Skeptics Wed so Easy

Skeptics, as many of you may know, I am getting married this fall. As any major event in life is bound to be, marriage is tied up in a Gordian knot of superstition, religion, and marketing. Saving the topics of religion and marketing for later, today I’m going to mention a few (a lot) of strange superstitions I’ve run across on the internet, heard in person, or heard from Randi. Comments by me are in italics.

The couple should hang all the gift’s bows in a bunch over the front door for a year. It brings good luck. 

If it rains on your wedding day, you’ll shed many tears during your married life. Because the weather is a bitch who will ruin your life.

The bride should wear pearls on her wedding day to ensure she would not cry. You should see how many of these things there are to make sure you buy diamonds! 

If the bride’s dress is torn on her wedding day, the marriage will end in death. So if you’re really serious about this “till death do us part” business, you know what to do. 

When a newly married couple enters their home, the groom should carry the bride over the threshold, because if the bride should stumble entering the home, it is a bad omen. Ladies; never marry a clumsy man. Also, you can avoid the risk of bad omens by simply not doing it, I would think.

Saying your vows when the hour hand on the clock is going upwards means you will work together in your married life. Saying I Do when the hour hand is down is bad luck. It’s like micro-astrology. Or else clocks have a vendetta against us half the day.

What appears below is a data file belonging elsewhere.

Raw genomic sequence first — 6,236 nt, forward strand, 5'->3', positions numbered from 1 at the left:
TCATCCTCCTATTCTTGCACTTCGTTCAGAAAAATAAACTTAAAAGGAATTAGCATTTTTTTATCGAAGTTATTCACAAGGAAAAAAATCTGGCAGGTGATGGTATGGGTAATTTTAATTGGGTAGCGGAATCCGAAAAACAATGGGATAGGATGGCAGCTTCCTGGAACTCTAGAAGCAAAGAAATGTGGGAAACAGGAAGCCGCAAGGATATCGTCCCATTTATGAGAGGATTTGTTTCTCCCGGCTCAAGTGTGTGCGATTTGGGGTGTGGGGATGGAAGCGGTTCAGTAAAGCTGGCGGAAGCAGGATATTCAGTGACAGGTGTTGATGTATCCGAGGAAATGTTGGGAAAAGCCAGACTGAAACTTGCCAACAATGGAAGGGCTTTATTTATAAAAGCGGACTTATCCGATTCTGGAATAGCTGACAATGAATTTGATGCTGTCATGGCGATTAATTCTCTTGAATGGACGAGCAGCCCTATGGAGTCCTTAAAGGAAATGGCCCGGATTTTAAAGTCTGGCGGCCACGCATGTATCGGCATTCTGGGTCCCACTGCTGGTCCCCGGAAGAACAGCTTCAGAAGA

If a bride is kissed by a chimney sweep on her wedding day she will have good luck, wealth and happiness. I bet chimney sweeps started that rumour. “And guess what ye need ta do ta have yeeself a good young’un, misses?!”

Seeing a pig run across the road on the way to the church is considered to be very bad news for the wedding party and could foretell a canceled wedding or a terrible marriage. Goddamn pigs! What is jehovahs deal with pigs? 

For a long time, bridesmaids wore dresses much like the bride’s gown, while ushers dressed in clothing that was similar to the groom’s attire. This tradition began for protection against evil rather than for uniformity; if evil spirits attempted to harm the newlyweds, they would be confused as to which two people were the bride and groom.  Because evil spirits are dumb as fuck. 

If candles are lit on your wedding day and they go out it means an evil spirit is near by! Or, possibly, that you have a draft.

Throwing rice at the new couple “feeds” the evil spirits and distracts them; thus, keeping the new marriage safe. You know what else bothers those pesky evil spirits? 

Tying cans to the back of the newlywed’s car is good luck because the noise will frighten away evil spirits. Evil spirits are so easy to foil, I’m amazed we have any problems at all with evil in the world.

Chinese superstition says that carrying an open red umbrella over the bride will protect her from evil spirits. And by “evil spirits” we mean “rain.”

In the Italian culture, the groom has to carry a piece of iron in his pocket to keep the evil eye (mal’ochino) away from he and his bride. The iron is suppose to reflect the evil spirits and banish them. Oh, iron – is there anything you can’t do?

A week before the wedding, have a house-cat eat out of your left shoe for good luck. Bad news: it also means you’re gross.

 And there are a whole lot more of these out there. If you’ve got any ridiculous ones you just have to share with the world (or our approximately 20 readers) then please, submit your commentary!


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